The PJ Tatler

How We're Not Degrading and Destroying ISIS in One Chart

Despite weeks of air strikes against Islamic State forces in Iraq and Syria, the terrorist army continues to advance with little sign that they have been slowed down.

Fox News reports that ISIS is making steady progress in conquering Anbar province in Iraq — the same province America shed a lot of blood and treasure in pacifying during the Iraq War. There are reports that IS is closing in on Baghdad, as their forces are just a few miles from the airport.

And in Syria, the Kurdish border town of Kobani is being overrun, as defenders continue to issue pleas for assistance. Here, too, American air strikes have been ineffective in halting the IS advance.

Waves of U.S.-led air strikes against Islamic State fighters appear to have done little to stem the terrorist army’s advance in Syria, and now the militants are close to overrunning key positions on the outskirts of Baghdad.

With the world’s eyes on the terrorist army’s siege of the Syrian border city of Kobani, where U.S.-led airstrikes are backing Kurdish fighters, some 500 miles southeast, Islamic State fighters are within eight miles of the Iraqi metropolis. The Islamic militants have reportedly infiltrated the Baghdad suburb of Abu Ghraib, not far from the runway perimeter of Baghdad’s international airport. The suburb is perhaps best known to the west as the site of an infamous prison operated by the U.S. military during the Iraq war.

“Daash is openly operating inside Abu Ghraib,” an Iraqi soldier told McClatchy news service, using a common Arabic term for the Islamic State. “I was at the 10th Division base there two days ago, and the soldiers cannot leave or patrol,” he said. “Daash controls the streets.”

Islamic State’s proximity to the airport is especially worrisome, because they are now armed with shoulder fired anti-aircraft missiles with a 20-mile range, according to the Iraqi Defense Ministry. The weapons, which Islamic State has grabbed up along with tanks, helicopters and fighter planes as it has seized up vast territory in northern Syria and Iraq, could allow the militants to shut down the airport.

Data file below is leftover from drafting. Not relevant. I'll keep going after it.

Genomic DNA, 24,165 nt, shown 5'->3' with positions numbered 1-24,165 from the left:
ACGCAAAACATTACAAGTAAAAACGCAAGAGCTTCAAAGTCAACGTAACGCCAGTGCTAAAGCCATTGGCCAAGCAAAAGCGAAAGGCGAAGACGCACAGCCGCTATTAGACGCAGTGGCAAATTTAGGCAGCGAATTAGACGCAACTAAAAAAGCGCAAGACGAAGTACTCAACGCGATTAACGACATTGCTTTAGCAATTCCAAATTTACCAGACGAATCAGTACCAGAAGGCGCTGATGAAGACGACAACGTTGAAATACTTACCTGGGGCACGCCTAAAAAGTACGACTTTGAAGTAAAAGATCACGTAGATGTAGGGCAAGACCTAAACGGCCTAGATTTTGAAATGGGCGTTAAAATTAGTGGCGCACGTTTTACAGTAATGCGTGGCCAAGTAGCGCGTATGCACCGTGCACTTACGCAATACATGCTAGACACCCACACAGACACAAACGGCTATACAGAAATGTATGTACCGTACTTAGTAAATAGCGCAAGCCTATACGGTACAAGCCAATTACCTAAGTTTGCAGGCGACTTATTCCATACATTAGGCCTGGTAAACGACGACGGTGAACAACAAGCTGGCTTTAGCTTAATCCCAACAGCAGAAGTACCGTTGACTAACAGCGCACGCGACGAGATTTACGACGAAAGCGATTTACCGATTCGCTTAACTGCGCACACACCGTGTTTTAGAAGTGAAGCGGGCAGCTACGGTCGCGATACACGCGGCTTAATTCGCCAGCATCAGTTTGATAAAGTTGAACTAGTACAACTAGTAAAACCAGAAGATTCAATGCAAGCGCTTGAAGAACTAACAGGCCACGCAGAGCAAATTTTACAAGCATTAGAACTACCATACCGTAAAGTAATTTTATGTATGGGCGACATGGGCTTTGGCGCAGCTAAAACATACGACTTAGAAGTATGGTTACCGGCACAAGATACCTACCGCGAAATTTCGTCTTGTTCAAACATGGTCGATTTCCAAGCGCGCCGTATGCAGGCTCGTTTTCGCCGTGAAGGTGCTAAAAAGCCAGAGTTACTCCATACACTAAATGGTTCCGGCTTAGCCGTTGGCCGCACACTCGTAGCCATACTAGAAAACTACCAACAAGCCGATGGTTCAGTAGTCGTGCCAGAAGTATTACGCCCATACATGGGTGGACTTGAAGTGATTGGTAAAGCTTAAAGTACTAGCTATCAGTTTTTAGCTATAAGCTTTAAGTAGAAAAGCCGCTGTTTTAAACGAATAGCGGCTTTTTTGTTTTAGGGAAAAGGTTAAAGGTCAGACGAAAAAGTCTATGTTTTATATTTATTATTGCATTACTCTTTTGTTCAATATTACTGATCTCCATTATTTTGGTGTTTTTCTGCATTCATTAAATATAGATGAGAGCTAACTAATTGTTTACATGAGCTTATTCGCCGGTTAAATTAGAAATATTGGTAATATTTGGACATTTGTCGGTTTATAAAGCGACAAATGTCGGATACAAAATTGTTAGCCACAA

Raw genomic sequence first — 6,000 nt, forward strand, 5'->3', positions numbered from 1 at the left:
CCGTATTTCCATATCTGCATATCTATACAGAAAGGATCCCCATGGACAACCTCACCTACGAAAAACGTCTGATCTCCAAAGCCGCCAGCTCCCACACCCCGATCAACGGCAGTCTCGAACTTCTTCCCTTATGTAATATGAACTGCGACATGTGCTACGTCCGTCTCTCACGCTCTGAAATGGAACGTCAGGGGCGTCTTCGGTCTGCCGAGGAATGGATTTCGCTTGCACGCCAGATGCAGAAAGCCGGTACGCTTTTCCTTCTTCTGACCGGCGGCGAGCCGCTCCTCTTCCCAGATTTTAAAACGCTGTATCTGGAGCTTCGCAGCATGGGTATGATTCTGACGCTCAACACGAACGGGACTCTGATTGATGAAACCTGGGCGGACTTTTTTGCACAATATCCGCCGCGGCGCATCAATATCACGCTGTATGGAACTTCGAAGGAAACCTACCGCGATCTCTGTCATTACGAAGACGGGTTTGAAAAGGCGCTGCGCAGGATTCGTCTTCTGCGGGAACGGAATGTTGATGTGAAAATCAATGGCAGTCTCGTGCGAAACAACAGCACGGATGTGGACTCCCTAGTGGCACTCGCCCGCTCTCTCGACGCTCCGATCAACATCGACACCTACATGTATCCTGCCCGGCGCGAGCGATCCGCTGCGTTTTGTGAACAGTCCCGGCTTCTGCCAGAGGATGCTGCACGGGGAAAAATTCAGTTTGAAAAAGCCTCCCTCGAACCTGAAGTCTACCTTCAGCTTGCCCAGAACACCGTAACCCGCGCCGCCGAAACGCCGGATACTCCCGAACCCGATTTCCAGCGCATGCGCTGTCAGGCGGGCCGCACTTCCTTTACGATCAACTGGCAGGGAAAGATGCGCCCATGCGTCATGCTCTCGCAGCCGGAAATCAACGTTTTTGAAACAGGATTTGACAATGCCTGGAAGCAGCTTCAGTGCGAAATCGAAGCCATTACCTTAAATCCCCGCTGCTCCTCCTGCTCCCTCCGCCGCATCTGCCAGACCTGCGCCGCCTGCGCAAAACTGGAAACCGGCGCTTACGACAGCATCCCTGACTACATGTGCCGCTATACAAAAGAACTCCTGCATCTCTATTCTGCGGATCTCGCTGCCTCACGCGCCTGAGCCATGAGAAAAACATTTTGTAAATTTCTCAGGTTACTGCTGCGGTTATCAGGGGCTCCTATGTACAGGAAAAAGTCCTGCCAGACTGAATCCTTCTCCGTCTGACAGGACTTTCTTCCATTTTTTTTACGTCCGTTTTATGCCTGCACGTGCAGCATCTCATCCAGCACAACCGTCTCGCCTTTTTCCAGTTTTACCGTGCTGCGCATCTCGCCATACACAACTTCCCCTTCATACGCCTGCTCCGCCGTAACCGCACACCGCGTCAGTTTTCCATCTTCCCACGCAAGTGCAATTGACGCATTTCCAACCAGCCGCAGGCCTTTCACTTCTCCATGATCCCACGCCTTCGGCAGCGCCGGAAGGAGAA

Baghdad is guarded by some 60,000 Iraqi soldiers, but the much smaller and extended Islamic State army has sent them scurrying in the past, raising questions about their discipline and U.S. training. State Department spokeswoman Marie Harf expressed rare confidence in Iraq’s military on Friday, saying it is capable of defending Baghdad.

“There are places where [the Islamic State] continues to make gains in Iraq,” said Navy Rear Adm. John Kirby, press secretary to Defense Secretary Chuck Hagel. “We talked about Hit. We talked about Ramadi. We talked about Fallujah, which is still in contention right now. That’s worrisome, because it’s close to Baghdad.”

The buffer zone that protects Baghdad for now includes much of Anbar province, a key region between Baghdad and Syria. But the Iraqi army’s performance under fire has done little to build confidence.

“The situation in Anbar is really critical,” Falih Al Essawi, deputy head of the Anbar provincial council told the Wall Street Journal, adding that Iraq’s military in Anbar is “continuously losing.”

It is believed (hoped?) that Baghdad itself is in little danger at the moment. Even if Iraq’s army collapses there are several hundred thousand Shia militiamen and Iran’s Revolutionary Guards who would fight to the bitter end to save the Shia regime’s capital.

But it raises the question why air strikes are so ineffective? Maybe this chart from BBC compiled from CENTCOM daily reports will shed a little light on the matter:

0000000Two months of air strikes and this is all we have to show for it? Those “armed vehicles” include the ubiquitous “Technicals” — pick-up trucks with machine guns mounted in the truck bed. How smart is it to use a $3 million smart bomb to destroy a used Toyota Tacoma?

In fact, air force pilots are complaining that targets to shoot at are hard to come by:

Within the U.S. Air Force, there’s mounting frustration that the air campaign against ISIS in Syria and Iraq is moving far more slowly than expected. Instead of a fast-moving operation with hundreds of sorties flown in a single day—the kind favored by many in the air service—American warplanes are hitting small numbers of targets after a painstaking and cumbersome process.

The single biggest problem, current and former Air Force officers say, is the so-called kill-chain of properly identifying and making sure the right target is being attacked. At the moment, that process is very complicated and painfully slow.

“The kill-chain is very convoluted,” one combat-experienced Air Force A-10 Warthog pilot told The Daily Beast. “Nobody really has the control in the tactical environment.”

Does this sound like an Obama operation or what? No one in control, half measures, slow and deliberate when speed and overwhelming power is called for.

Sounds like the rollout of Obamacare.

Call it a “Sham War” or a “Phony War,” it’s not working. If we’re really set on degrading and destroying Islamic State, we’re going about it in a strange way.